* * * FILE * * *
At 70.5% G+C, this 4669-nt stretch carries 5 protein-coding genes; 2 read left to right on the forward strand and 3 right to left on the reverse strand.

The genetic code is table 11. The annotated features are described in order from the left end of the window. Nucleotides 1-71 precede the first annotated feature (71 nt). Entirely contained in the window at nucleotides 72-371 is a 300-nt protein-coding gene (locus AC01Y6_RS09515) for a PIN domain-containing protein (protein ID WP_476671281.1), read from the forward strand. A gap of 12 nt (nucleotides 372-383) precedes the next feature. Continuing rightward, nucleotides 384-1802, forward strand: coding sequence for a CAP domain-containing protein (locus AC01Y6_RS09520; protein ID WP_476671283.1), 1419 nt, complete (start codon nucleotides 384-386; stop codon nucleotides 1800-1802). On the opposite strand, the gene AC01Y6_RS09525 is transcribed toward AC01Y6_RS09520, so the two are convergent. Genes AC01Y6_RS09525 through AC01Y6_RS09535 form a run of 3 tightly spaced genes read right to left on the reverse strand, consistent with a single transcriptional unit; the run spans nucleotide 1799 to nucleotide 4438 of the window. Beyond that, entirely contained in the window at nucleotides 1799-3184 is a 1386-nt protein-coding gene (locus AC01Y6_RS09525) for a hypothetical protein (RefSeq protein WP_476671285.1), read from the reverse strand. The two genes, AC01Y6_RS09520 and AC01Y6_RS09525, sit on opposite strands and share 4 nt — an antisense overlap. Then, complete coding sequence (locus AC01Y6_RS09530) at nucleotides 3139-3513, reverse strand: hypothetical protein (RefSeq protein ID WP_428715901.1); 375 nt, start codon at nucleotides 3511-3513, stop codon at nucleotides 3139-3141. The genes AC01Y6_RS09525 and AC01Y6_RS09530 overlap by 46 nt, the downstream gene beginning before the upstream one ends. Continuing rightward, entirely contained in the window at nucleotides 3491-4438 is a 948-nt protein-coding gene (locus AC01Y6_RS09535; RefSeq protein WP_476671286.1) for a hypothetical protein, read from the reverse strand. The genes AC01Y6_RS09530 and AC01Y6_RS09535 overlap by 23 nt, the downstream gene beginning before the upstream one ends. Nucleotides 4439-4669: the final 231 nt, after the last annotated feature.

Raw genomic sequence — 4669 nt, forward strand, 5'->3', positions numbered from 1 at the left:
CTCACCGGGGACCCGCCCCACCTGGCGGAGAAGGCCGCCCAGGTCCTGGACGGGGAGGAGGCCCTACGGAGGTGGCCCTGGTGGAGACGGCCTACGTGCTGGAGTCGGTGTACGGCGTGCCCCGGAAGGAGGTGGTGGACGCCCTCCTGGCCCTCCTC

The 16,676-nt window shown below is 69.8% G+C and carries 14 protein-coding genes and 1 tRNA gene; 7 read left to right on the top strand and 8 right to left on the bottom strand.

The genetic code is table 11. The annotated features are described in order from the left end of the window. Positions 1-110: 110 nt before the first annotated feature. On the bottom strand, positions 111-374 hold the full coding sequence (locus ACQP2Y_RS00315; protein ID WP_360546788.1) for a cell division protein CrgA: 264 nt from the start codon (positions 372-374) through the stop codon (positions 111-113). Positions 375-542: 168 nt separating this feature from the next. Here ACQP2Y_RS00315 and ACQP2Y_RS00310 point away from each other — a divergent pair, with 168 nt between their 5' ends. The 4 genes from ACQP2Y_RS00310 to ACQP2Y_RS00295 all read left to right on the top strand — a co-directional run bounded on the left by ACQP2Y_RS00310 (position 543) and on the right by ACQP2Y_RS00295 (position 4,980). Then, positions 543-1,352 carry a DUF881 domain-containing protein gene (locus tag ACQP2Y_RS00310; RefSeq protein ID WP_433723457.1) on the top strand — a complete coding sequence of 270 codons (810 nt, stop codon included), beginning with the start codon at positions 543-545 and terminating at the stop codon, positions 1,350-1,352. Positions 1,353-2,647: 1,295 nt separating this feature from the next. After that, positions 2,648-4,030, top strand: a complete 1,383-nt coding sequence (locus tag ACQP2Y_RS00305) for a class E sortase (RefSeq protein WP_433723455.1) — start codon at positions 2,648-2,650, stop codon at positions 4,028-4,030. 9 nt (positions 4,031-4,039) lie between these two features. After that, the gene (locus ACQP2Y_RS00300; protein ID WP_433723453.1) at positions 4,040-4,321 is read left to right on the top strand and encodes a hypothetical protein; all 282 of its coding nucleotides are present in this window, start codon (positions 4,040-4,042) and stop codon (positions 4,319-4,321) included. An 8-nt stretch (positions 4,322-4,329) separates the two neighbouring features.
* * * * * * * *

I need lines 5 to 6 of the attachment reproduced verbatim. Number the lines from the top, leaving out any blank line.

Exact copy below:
The 16,676-nt window shown below is 69.8% G+C and carries 14 protein-coding genes and 1 tRNA gene; 7 read left to right on the top strand and 8 right to left on the bottom strand.

The genetic code is table 11. The annotated features are described in order from the left end of the window. Positions 1-110: 110 nt before the first annotated feature. On the bottom strand, positions 111-374 hold the full coding sequence (locus ACQP2Y_RS00315; protein ID WP_360546788.1) for a cell division protein CrgA: 264 nt from the start codon (positions 372-374) through the stop codon (positions 111-113). Positions 375-542: 168 nt separating this feature from the next. Here ACQP2Y_RS00315 and ACQP2Y_RS00310 point away from each other — a divergent pair, with 168 nt between their 5' ends. The 4 genes from ACQP2Y_RS00310 to ACQP2Y_RS00295 all read left to right on the top strand — a co-directional run bounded on the left by ACQP2Y_RS00310 (position 543) and on the right by ACQP2Y_RS00295 (position 4,980). Then, positions 543-1,352 carry a DUF881 domain-containing protein gene (locus tag ACQP2Y_RS00310; RefSeq protein ID WP_433723457.1) on the top strand — a complete coding sequence of 270 codons (810 nt, stop codon included), beginning with the start codon at positions 543-545 and terminating at the stop codon, positions 1,350-1,352. Positions 1,353-2,647: 1,295 nt separating this feature from the next. After that, positions 2,648-4,030, top strand: a complete 1,383-nt coding sequence (locus tag ACQP2Y_RS00305) for a class E sortase (RefSeq protein WP_433723455.1) — start codon at positions 2,648-2,650, stop codon at positions 4,028-4,030. 9 nt (positions 4,031-4,039) lie between these two features. After that, the gene (locus ACQP2Y_RS00300; protein ID WP_433723453.1) at positions 4,040-4,321 is read left to right on the top strand and encodes a hypothetical protein; all 282 of its coding nucleotides are present in this window, start codon (positions 4,040-4,042) and stop codon (positions 4,319-4,321) included. An 8-nt stretch (positions 4,322-4,329) separates the two neighbouring features.